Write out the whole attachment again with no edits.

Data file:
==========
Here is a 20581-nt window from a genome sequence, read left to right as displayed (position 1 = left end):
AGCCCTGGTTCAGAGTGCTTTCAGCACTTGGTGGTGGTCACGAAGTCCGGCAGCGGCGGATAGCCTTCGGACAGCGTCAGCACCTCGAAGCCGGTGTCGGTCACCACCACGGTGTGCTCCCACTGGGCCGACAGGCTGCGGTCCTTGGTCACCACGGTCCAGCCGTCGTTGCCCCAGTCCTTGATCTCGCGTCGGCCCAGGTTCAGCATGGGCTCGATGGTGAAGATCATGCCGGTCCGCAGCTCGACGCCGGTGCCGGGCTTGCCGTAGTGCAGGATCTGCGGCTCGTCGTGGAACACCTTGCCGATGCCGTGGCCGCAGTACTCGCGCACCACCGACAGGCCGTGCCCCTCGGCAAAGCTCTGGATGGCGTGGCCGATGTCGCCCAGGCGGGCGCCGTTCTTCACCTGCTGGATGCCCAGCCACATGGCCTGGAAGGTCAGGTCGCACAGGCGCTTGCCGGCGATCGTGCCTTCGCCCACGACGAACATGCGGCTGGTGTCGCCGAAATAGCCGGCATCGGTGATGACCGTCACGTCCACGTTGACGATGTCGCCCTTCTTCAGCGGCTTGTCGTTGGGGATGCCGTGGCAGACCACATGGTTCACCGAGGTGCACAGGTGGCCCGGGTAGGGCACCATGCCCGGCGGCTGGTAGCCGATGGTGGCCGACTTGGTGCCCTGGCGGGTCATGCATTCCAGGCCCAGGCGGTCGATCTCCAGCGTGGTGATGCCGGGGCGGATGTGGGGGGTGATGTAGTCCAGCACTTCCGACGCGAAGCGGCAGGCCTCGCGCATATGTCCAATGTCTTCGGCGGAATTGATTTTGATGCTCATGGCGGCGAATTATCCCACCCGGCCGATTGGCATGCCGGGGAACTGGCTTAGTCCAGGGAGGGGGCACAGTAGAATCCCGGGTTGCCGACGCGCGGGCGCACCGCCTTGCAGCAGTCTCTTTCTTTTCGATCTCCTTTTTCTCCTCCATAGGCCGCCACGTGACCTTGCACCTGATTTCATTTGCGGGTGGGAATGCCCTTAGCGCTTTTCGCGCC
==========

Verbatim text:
Here is a 20581-nt window from a genome sequence, read left to right as displayed (position 1 = left end):
AGCCCTGGTTCAGAGTGCTTTCAGCACTTGGTGGTGGTCACGAAGTCCGGCAGCGGCGGATAGCCTTCGGACAGCGTCAGCACCTCGAAGCCGGTGTCGGTCACCACCACGGTGTGCTCCCACTGGGCCGACAGGCTGCGGTCCTTGGTCACCACGGTCCAGCCGTCGTTGCCCCAGTCCTTGATCTCGCGTCGGCCCAGGTTCAGCATGGGCTCGATGGTGAAGATCATGCCGGTCCGCAGCTCGACGCCGGTGCCGGGCTTGCCGTAGTGCAGGATCTGCGGCTCGTCGTGGAACACCTTGCCGATGCCGTGGCCGCAGTACTCGCGCACCACCGACAGGCCGTGCCCCTCGGCAAAGCTCTGGATGGCGTGGCCGATGTCGCCCAGGCGGGCGCCGTTCTTCACCTGCTGGATGCCCAGCCACATGGCCTGGAAGGTCAGGTCGCACAGGCGCTTGCCGGCGATCGTGCCTTCGCCCACGACGAACATGCGGCTGGTGTCGCCGAAATAGCCGGCATCGGTGATGACCGTCACGTCCACGTTGACGATGTCGCCCTTCTTCAGCGGCTTGTCGTTGGGGATGCCGTGGCAGACCACATGGTTCACCGAGGTGCACAGGTGGCCCGGGTAGGGCACCATGCCCGGCGGCTGGTAGCCGATGGTGGCCGACTTGGTGCCCTGGCGGGTCATGCATTCCAGGCCCAGGCGGTCGATCTCCAGCGTGGTGATGCCGGGGCGGATGTGGGGGGTGATGTAGTCCAGCACTTCCGACGCGAAGCGGCAGGCCTCGCGCATATGTCCAATGTCTTCGGCGGAATTGATTTTGATGCTCATGGCGGCGAATTATCCCACCCGGCCGATTGGCATGCCGGGGAACTGGCTTAGTCCAGGGAGGGGGCACAGTAGAATCCCGGGTTGCCGACGCGCGGGCGCACCGCCTTGCAGCAGTCTCTTTCTTTTCGATCTCCTTTTTCTCCTCCATAGGCCGCCACGTGACCTTGCACCTGATTTCATTTGCGGGTGGGAATGCCCTTAGCGCTTTTCGCGCC